As the daughter and granddaughter of two artists who are very persnickety about what constitutes as "real art," I'm reluctant to reveal my love of paint-by-number kits.
Specifically, watching the completion of paint-by-number kits on YouTube. (I suspect talks of extraditing me from the family is now underway.)
Paint-by-number kits are a bygone pastime that first emerged in 1953, invented by Craft Masters to enrapture mid-century craft enthusiasts. While the popularity of these kits have waxed and waned over the years, it appears that it is in the midst of another resurgence — and it's all being documented on YouTube.
A new generation of YouTubers is discovering these kits and are happily sharing their experiences with them, documenting their challenges, what they enjoyed, tips, and of course the painting process itself.
If you've never had the pleasure of completing a paint-by-number kit, allow me to explain the very simple process.
Each paint-by-number kit typically contains a board — sometimes a canvas, or heavy weight paper — with an image printed on it. The image is segmented into smaller sections checkered with an array of numbers. Each number corresponds to a set of numbered paints indicating what section should be painted with each color.
These kits range in difficulty, from simpler kits designed with kids in mind, to the more complicated and complex ones for a more time-involved activity.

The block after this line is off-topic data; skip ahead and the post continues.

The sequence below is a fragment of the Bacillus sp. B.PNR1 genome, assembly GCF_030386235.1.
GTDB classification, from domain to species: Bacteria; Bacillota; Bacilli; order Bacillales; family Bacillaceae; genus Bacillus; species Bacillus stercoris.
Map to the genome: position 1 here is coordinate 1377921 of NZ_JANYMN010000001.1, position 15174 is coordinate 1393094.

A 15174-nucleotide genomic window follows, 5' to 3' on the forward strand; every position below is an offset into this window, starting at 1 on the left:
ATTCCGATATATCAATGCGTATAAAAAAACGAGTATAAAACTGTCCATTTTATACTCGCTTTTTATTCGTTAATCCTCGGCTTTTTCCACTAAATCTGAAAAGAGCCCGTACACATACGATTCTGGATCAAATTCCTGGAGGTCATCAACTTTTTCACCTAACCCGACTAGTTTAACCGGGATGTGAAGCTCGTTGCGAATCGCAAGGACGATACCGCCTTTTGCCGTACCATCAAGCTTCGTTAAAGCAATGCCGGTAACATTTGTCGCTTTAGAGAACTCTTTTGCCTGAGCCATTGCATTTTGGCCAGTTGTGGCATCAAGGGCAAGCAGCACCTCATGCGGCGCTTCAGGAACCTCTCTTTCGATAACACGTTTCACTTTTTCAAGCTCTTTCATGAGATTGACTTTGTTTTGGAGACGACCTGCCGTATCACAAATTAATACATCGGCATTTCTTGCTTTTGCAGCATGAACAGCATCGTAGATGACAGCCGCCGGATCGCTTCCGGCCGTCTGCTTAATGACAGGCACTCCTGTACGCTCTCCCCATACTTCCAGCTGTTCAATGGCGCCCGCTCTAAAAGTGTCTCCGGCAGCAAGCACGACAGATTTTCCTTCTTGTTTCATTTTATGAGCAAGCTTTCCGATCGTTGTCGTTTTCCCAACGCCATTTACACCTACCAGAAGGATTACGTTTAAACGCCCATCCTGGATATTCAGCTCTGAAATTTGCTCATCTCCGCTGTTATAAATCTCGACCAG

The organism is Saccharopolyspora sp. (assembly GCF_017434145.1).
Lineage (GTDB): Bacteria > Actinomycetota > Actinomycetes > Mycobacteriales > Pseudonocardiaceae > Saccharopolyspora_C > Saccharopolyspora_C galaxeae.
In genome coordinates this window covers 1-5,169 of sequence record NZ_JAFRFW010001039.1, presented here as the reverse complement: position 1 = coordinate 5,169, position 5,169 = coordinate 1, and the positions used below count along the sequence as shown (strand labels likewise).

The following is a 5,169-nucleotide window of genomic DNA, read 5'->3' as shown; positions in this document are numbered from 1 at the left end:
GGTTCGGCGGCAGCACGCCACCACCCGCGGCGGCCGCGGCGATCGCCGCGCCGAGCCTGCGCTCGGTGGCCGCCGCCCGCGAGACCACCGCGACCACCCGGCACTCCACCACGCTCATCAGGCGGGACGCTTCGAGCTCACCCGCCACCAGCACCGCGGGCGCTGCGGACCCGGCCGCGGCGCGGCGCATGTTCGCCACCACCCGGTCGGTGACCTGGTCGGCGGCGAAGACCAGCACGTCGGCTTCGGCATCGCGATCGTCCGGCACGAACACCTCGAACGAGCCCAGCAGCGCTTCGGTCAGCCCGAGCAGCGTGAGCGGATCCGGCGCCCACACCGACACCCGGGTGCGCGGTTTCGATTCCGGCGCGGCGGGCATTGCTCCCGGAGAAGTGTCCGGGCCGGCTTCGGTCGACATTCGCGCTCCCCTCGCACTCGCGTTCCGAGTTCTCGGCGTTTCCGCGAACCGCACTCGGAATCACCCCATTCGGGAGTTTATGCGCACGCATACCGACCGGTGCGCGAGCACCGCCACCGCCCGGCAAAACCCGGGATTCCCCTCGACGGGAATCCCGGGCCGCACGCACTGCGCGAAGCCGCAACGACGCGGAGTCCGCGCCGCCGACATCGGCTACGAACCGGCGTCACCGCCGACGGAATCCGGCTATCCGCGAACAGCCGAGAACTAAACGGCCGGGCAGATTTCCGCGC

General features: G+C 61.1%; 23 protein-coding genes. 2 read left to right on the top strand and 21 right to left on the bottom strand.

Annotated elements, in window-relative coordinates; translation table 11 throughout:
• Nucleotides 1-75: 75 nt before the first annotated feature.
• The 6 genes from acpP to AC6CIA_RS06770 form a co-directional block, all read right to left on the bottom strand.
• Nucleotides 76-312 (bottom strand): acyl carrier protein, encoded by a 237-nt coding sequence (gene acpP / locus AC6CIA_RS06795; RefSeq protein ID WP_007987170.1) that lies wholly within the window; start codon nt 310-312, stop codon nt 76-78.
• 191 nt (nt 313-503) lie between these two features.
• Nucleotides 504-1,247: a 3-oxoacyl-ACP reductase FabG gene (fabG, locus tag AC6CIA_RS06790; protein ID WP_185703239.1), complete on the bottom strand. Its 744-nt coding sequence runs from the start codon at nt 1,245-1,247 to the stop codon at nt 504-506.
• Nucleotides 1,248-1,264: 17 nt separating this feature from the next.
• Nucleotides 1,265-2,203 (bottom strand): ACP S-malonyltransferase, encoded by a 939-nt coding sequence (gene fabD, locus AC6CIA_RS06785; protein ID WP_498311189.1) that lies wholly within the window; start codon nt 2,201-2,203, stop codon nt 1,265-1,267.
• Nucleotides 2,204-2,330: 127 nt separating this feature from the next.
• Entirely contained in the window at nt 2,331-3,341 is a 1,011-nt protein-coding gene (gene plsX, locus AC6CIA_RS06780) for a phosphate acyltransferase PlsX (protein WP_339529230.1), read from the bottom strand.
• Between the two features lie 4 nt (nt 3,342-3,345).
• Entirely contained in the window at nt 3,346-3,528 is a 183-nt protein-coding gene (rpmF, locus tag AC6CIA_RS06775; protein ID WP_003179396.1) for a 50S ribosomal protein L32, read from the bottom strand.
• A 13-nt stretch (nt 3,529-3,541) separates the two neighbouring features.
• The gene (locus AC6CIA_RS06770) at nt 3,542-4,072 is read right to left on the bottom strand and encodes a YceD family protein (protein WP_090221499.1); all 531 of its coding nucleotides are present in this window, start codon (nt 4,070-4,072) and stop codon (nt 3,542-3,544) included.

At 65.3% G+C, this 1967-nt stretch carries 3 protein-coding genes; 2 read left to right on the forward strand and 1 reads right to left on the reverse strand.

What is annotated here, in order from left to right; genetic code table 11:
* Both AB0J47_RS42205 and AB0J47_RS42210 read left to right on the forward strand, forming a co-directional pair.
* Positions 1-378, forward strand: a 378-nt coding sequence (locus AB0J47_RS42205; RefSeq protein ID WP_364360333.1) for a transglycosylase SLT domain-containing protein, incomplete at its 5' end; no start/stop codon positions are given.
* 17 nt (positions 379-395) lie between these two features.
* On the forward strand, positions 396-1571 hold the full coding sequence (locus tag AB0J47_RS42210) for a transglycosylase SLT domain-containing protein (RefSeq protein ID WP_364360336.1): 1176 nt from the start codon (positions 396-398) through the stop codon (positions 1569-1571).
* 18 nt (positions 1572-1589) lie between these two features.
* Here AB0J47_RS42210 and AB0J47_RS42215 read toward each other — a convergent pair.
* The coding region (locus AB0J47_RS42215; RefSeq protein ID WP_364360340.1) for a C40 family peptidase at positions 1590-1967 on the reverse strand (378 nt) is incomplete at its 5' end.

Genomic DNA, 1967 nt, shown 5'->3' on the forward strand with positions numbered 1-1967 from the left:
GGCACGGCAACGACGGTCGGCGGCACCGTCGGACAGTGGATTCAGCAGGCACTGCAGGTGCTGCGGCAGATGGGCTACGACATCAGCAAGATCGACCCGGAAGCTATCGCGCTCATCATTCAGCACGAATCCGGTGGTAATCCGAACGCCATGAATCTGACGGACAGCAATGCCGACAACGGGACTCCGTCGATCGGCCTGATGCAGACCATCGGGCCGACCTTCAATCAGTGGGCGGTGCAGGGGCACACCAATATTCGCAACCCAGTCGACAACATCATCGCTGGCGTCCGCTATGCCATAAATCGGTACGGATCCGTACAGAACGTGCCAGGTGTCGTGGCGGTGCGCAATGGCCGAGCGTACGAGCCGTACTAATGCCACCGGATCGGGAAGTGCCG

Watching people gradually create works of art — however manufactured they may be — is extremely relaxing and ASMR-esque. It's also a fun reminder that you yourself are capable of creating the exact same work of art if you so choose.
In one of art enthusiast ALLJArt's videos, she explains that a lot of people enjoy painting but dislike drawing, or mocking up their own original paintings.
She also suspects people find the process of freely painting to be calming and zen-like, similar to the experience of coloring in a coloring book.
Regardless of how or why people find themselves getting involved with paint-by-numbers, the YouTube results remain a soothing balm, perfect for zoning out to.
Just take a look at this simple landscape come to life!
Or, take a peak at this "mindful painting" video time-lapse that documents a crowned flamingo being formed:
Are these the most beautiful works of art I've ever seen? Hardly. But, I weirdly love them all the same.
If you can appreciate the meticulousness of the activity, and have an affinity for coloring I'm positive that you'll be able to appreciate these kitschy videos.